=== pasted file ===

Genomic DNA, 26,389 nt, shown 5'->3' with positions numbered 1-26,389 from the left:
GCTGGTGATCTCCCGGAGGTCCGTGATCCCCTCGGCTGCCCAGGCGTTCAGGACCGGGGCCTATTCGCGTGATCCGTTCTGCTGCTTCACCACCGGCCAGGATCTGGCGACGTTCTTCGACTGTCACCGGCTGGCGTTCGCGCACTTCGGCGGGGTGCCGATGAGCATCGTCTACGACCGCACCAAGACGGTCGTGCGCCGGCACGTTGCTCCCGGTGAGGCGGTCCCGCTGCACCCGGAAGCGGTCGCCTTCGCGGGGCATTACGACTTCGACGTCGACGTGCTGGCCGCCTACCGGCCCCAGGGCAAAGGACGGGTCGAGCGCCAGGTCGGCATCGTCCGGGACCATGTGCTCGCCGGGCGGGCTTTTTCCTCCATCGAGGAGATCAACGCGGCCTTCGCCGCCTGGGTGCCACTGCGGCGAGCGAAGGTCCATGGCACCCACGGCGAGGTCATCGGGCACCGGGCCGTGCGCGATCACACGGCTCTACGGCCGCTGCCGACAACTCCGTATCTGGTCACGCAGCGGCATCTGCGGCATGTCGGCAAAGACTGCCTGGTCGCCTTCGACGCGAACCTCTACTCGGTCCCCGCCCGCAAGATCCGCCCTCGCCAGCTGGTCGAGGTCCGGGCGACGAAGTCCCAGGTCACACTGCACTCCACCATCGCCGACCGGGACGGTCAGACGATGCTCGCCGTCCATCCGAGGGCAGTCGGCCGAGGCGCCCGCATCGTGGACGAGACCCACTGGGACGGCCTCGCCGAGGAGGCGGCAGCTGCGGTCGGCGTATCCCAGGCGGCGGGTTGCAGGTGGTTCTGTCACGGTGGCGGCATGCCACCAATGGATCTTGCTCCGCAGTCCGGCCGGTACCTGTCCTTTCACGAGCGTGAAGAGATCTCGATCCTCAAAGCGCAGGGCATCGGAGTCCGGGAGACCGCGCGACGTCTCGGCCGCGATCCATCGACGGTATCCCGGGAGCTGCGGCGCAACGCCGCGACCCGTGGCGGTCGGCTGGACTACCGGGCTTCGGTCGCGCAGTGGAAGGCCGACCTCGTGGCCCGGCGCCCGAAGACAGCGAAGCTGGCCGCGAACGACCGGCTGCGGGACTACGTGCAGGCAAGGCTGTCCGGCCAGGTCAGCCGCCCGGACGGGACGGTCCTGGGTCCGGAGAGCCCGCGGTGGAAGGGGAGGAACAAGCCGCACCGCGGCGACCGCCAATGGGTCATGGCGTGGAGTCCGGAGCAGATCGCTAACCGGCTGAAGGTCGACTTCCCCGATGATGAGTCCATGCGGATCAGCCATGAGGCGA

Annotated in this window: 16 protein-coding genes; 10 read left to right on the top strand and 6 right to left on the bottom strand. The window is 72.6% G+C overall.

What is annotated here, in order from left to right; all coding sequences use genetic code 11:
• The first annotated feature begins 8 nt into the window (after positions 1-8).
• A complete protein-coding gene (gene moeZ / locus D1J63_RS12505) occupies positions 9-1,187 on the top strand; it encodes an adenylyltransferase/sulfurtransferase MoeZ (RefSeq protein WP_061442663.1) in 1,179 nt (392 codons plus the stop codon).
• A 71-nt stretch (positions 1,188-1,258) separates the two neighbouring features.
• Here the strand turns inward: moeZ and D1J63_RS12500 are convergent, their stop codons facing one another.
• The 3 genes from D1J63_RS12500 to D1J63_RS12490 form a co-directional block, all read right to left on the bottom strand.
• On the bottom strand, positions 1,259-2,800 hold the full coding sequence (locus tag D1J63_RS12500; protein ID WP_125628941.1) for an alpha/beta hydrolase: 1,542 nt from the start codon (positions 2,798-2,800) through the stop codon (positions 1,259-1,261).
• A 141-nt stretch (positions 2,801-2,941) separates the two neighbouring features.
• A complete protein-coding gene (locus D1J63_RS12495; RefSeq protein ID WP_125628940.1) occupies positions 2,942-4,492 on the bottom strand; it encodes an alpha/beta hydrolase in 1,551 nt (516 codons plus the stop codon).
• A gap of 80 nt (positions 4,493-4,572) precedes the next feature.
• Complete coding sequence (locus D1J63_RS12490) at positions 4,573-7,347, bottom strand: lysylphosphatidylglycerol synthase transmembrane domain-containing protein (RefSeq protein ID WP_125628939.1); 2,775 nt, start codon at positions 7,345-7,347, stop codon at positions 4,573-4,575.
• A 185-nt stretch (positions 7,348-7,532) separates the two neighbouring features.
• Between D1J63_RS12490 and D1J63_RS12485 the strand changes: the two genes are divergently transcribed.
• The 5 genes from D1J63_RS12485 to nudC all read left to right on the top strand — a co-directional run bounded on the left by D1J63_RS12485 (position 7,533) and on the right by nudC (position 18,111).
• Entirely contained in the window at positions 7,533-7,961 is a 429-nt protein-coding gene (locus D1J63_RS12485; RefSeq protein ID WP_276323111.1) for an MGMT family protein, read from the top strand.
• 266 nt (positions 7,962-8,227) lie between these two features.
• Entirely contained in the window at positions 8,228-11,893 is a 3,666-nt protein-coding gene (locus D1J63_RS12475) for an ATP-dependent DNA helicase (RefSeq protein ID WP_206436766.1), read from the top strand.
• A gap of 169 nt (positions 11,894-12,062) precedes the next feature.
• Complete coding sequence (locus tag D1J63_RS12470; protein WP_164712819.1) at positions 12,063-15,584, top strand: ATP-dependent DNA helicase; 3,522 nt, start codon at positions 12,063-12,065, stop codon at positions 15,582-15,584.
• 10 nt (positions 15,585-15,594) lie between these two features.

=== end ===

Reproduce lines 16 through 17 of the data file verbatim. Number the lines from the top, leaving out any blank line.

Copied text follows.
• Between D1J63_RS12490 and D1J63_RS12485 the strand changes: the two genes are divergently transcribed.
• The 5 genes from D1J63_RS12485 to nudC all read left to right on the top strand — a co-directional run bounded on the left by D1J63_RS12485 (position 7,533) and on the right by nudC (position 18,111).